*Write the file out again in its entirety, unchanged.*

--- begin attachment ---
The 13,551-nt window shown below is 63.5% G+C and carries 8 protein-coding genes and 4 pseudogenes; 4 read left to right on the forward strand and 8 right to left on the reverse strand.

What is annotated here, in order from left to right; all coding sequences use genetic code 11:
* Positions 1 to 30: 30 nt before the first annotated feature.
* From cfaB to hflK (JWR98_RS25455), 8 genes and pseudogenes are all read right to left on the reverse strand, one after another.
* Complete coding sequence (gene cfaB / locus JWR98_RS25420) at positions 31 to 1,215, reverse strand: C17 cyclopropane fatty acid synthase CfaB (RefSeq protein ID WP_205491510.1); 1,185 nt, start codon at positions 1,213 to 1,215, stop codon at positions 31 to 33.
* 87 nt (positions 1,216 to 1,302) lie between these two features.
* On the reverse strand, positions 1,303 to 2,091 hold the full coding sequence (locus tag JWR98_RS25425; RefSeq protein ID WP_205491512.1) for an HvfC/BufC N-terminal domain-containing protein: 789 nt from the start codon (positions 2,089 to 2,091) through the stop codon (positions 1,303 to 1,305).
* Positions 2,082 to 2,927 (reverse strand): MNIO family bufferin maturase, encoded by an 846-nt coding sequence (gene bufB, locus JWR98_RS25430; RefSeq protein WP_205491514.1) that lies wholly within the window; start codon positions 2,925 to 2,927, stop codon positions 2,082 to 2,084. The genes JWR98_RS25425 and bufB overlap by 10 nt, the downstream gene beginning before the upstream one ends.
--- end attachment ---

The 13,551-nt window shown below is 63.5% G+C and carries 8 protein-coding genes and 4 pseudogenes; 4 read left to right on the forward strand and 8 right to left on the reverse strand.

What is annotated here, in order from left to right; all coding sequences use genetic code 11:
* Positions 1 to 30: 30 nt before the first annotated feature.
* From cfaB to hflK (JWR98_RS25455), 8 genes and pseudogenes are all read right to left on the reverse strand, one after another.
* Complete coding sequence (gene cfaB / locus JWR98_RS25420) at positions 31 to 1,215, reverse strand: C17 cyclopropane fatty acid synthase CfaB (RefSeq protein ID WP_205491510.1); 1,185 nt, start codon at positions 1,213 to 1,215, stop codon at positions 31 to 33.
* 87 nt (positions 1,216 to 1,302) lie between these two features.
* On the reverse strand, positions 1,303 to 2,091 hold the full coding sequence (locus tag JWR98_RS25425; RefSeq protein ID WP_205491512.1) for an HvfC/BufC N-terminal domain-containing protein: 789 nt from the start codon (positions 2,089 to 2,091) through the stop codon (positions 1,303 to 1,305).
* Positions 2,082 to 2,927 (reverse strand): MNIO family bufferin maturase, encoded by an 846-nt coding sequence (gene bufB, locus JWR98_RS25430; RefSeq protein WP_205491514.1) that lies wholly within the window; start codon positions 2,925 to 2,927, stop codon positions 2,082 to 2,084. The genes JWR98_RS25425 and bufB overlap by 10 nt, the downstream gene beginning before the upstream one ends.